Doing men’s makeup can sometimes be tricky depending on the circumstances. If it is a model, well it’s a no brainer; they look pretty and don’t have a choice on what I do makeup wise. If it is an actor, well they are use to being made up but I am very conscious that they don’t look too overdone makeup wise and I am pretty light handed on the application. The hardest people can be sports personalities or a "real life" male, someone who is getting some publicity for a magazine or tv who isn’t use to having makeup put on them. They can squirm in the chair and make faces etc. So I have a rule never keep them in my chair for longer than 7 minutes – if it can’t be done in that time well then it ain’t going to happen!
As a makeup artist you also have to be confident and hold your own when it comes to getting your male subjects made up. I’ve had a few arguments with rock stars in my time who insist on wearing glasses in every photo rather than have makeup but by the end of the shoot they usually are kidding around with me, asking me to come on tour cause they look so good.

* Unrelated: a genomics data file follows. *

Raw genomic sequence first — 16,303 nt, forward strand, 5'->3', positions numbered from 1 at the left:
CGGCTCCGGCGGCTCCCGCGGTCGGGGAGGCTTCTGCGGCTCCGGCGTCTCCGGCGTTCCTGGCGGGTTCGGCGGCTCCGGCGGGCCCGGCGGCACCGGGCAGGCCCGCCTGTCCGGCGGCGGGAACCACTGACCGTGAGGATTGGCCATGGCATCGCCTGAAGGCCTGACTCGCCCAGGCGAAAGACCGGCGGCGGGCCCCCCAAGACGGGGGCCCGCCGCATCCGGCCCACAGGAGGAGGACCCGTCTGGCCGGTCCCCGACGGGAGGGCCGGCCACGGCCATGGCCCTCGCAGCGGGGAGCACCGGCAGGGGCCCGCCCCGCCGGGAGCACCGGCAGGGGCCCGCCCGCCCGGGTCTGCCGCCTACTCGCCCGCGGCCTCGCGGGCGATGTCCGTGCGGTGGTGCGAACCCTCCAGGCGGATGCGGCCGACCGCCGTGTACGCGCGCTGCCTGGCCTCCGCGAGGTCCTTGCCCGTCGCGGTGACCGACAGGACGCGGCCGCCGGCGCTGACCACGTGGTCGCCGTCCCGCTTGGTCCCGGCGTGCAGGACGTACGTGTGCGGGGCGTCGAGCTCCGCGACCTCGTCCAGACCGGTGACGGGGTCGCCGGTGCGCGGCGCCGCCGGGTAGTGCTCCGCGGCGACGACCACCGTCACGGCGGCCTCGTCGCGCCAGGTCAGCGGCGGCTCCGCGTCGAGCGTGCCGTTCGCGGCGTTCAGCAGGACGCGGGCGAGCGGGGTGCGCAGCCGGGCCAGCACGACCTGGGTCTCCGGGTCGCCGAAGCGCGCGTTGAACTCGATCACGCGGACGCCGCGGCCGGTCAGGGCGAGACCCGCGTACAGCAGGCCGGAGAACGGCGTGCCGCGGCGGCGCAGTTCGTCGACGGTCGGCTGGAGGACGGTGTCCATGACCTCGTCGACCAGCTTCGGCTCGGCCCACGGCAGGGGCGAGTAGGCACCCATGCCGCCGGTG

Here are a few of my favourite products to use on men:
MAC studio fix- really good for TV, it’s a foundation and powder 2 in 1 product. I dust it on with a brush for a light coverage.
Aramis healthy look gel – gives a sheer stain to the skin for an outdoor type glow.
Hulla bronzer by Benefit – there is no glitter or orange tone in the bronzer so they get some colour without sparkle.
MAC smoulder pencil – the blackest black for rock and roll eyes-I used it on a shoot with Jared Leto when he was in town with his band 30 Seconds to Mars And I always pack a bottle of eye drops!
Here are a few of the men I had the pleasure to work with recently:
30 Second to Mars
Tags: menswear, Rachel Wood